Beeple tries his hand at wall art

A cavalry of crypto enthusiasts entered Manhattan’s TriBeCa neighborhood Thursday night, waiting outside Jack Hanley Gallery for a chan...

A cavalry of crypto enthusiasts entered Manhattan’s TriBeCa neighborhood Thursday night, waiting outside Jack Hanley Gallery for a chance to meet their online art messiah in the flesh. In the mix were celebrities like Jimmy Fallon. It was a rock star welcome for Mike Winkelmann, the digital artist known as Beeple, who put the finishing touches to his images of decapitated tech executives and haywire science experiments.

Last year, 40-year-old Winkelmann introduced the world to NFTs (or non-fungible tokens), starting with the $69 million sale of his “Every day – The first 5000 daysat a Christie’s auction, which placed the cryptocurrency on a intensive course with culture. Now he is ask for approval of the artistic establishment with his first gallery exhibition, titled “Uncertain future“, which intends to convince reviews that his work has more substance than what they see on screen.

“I’m in a bit of a weird position,” Winkelmann told the gallery that night. “I am an outsider in the world of traditional art. I didn’t really feel like that until recently because I’ve been doing this work in the digital art community for a very long time.

Winkelmann has therefore produced an exhibition on walls rather than screens, with 13 paintings and prints that imagine an apocalyptic future where companies like Amazon and Facebook are reduced to ruins, their founders vessels of vanity and greed. Prices range from $75,000 to $300,000. Not that any of the hundreds in attendance were lucky enough to buy a Beeple on Thursday night; the artwork was all in storage, purchased, by the time the doors opened.

Still, Winkelmann remains bullish on NFTs, tying each physical job to a blockchain-based collectible for authentication. He said that much of his fortune from the Metaverse went back into his art.

Winkelmann recently moved into a new 50,000 square foot industrial studio space in Charleston, SC. His younger brother, Scott Winkelmann, quit his job at the Boeing airline to oversee the 16 full-time employees responsible for turning the artist’s dreams into realities. (The staff includes several Boeing aerospace engineers.) Other family members have joined the team, including the sons’ mother, who has an office in the studio complex.

Several advisors from the crypto and cultural worlds also joined the Beeple team, including Jehan Chu, a blockchain venture capitalist and NFT collector who attended the opening.

“Right now, there are two art worlds,” Chu said, adding that he hopes more museums and galleries will mellow out digital art. “The mainstream art world is still learning the core values ​​of the NFT space.”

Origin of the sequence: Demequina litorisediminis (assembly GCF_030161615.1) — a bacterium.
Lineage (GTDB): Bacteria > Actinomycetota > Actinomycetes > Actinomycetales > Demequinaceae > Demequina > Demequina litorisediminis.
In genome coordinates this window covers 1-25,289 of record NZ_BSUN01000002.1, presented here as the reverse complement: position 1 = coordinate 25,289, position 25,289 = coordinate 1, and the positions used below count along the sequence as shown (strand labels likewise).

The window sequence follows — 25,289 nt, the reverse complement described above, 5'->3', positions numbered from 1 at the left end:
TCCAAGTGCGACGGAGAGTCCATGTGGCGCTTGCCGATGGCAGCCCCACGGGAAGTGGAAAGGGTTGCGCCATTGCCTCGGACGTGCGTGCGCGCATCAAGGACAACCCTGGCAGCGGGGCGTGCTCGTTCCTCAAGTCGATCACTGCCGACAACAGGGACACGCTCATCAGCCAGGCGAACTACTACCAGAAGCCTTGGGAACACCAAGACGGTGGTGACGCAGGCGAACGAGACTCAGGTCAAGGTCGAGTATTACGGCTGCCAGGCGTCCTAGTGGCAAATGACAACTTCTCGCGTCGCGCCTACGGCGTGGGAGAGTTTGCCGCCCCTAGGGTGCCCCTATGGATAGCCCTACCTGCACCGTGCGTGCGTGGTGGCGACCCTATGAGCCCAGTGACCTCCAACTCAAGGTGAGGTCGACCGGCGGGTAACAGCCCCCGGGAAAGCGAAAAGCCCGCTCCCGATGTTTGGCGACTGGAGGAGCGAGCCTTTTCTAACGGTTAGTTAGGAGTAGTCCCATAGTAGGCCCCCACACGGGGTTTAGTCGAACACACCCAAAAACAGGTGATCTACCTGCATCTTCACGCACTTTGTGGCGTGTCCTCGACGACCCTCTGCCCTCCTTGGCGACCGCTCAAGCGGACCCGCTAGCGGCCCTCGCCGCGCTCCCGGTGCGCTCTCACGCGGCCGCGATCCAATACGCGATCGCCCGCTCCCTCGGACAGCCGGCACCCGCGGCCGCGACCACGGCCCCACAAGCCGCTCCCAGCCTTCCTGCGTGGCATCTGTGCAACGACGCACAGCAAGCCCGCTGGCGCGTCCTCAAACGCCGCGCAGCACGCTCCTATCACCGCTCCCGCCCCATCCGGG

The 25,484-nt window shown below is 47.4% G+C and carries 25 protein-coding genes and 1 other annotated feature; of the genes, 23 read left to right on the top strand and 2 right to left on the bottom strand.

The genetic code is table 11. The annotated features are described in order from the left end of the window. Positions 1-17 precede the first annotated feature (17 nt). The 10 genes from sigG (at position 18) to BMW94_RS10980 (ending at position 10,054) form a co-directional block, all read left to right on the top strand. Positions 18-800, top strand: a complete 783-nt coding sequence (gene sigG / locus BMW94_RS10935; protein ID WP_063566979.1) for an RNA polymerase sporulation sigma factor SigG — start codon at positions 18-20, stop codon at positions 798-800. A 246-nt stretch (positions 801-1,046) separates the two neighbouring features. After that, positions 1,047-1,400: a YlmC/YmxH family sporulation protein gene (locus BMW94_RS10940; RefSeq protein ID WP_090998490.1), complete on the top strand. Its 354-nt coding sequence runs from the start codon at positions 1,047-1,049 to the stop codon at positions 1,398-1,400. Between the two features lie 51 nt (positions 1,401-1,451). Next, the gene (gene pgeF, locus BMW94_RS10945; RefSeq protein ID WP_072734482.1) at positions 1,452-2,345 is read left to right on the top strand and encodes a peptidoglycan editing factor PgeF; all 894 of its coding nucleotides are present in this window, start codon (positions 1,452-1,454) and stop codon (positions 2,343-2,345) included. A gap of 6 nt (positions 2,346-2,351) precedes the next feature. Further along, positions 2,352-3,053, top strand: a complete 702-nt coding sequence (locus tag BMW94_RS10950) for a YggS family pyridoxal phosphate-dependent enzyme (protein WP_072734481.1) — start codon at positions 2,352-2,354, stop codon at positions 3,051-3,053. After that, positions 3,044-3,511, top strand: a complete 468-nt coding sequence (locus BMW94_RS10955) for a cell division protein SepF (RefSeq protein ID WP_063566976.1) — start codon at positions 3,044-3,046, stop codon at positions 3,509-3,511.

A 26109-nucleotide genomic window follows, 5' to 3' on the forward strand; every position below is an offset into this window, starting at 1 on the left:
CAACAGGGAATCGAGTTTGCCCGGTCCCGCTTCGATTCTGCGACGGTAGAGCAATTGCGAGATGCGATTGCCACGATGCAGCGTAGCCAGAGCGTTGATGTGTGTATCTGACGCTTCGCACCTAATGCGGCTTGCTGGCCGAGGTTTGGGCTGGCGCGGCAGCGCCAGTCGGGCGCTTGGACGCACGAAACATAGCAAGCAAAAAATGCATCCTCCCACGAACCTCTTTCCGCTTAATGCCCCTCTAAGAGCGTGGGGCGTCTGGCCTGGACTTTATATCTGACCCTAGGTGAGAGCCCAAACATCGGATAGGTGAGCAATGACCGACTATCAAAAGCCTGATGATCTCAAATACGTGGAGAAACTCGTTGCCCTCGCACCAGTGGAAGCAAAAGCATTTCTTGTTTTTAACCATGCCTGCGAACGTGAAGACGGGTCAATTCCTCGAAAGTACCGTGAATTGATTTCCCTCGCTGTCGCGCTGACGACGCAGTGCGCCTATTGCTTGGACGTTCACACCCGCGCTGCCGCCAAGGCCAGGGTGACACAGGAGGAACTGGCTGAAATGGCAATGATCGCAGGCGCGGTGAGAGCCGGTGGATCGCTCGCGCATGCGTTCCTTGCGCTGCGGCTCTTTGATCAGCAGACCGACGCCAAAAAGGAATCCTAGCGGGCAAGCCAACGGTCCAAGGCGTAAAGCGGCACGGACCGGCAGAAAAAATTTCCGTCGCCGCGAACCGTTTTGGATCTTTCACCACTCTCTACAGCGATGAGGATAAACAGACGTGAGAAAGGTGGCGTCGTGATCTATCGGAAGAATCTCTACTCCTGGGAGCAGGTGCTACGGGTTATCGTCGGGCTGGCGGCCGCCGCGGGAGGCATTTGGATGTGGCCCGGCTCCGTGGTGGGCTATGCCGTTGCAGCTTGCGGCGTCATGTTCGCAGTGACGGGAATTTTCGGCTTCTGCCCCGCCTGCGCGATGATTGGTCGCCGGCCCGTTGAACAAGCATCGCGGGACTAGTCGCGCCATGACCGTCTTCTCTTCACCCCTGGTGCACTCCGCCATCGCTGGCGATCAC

Development of the exhibit began nine months ago with Winkelmann calling on gallerist Jack Hanley. “At first, I was wary of all the hype,” the dealer said. “But Mike has a really lucid critique of big tech. He is also very funny.

Hanley has spent the past 35 years championing foreign artists like Raymond Pettibon and Peter Saul, who slowly gained institutional acceptance after being fired for lack of formal art education. Winkelmann could be the next generation, the dealer said, although not everyone at the gallery agrees; Hanley has confirmed that some artists he represents quit in protest at the Beeple exhibit, as Artnet News reported.

Fans say Winkelmann’s ability to shock the establishment is part of his appeal.

“The essence of Beeple is sort of between a satirist and a troll,” said Simon Glenn, 26, a web developer who admired a impression which imagines a Netflix future reduced to broken televisions and rusting freight containers. “It’s about asking what the company would be like without its employees.”

Towards the back of the gallery, the artist Julia Sinelnikova, 32, admired a large painting depicting the disfigured head of Jeff Bezos quarantined in “excessive testosterone discharge”. She appreciated that Winkelmann was willing to criticize the leaders of an industry that supported her work.

“I had been looking at Beeple’s work for a long time as entertainment,” Sinelnikova said, squinting at the artist’s phallus-filled portrait of the Amazon founder. “But the works here in the gallery are much more beautiful and detailed than I expected.”

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Newsrust - US Top News: Beeple tries his hand at wall art
Beeple tries his hand at wall art
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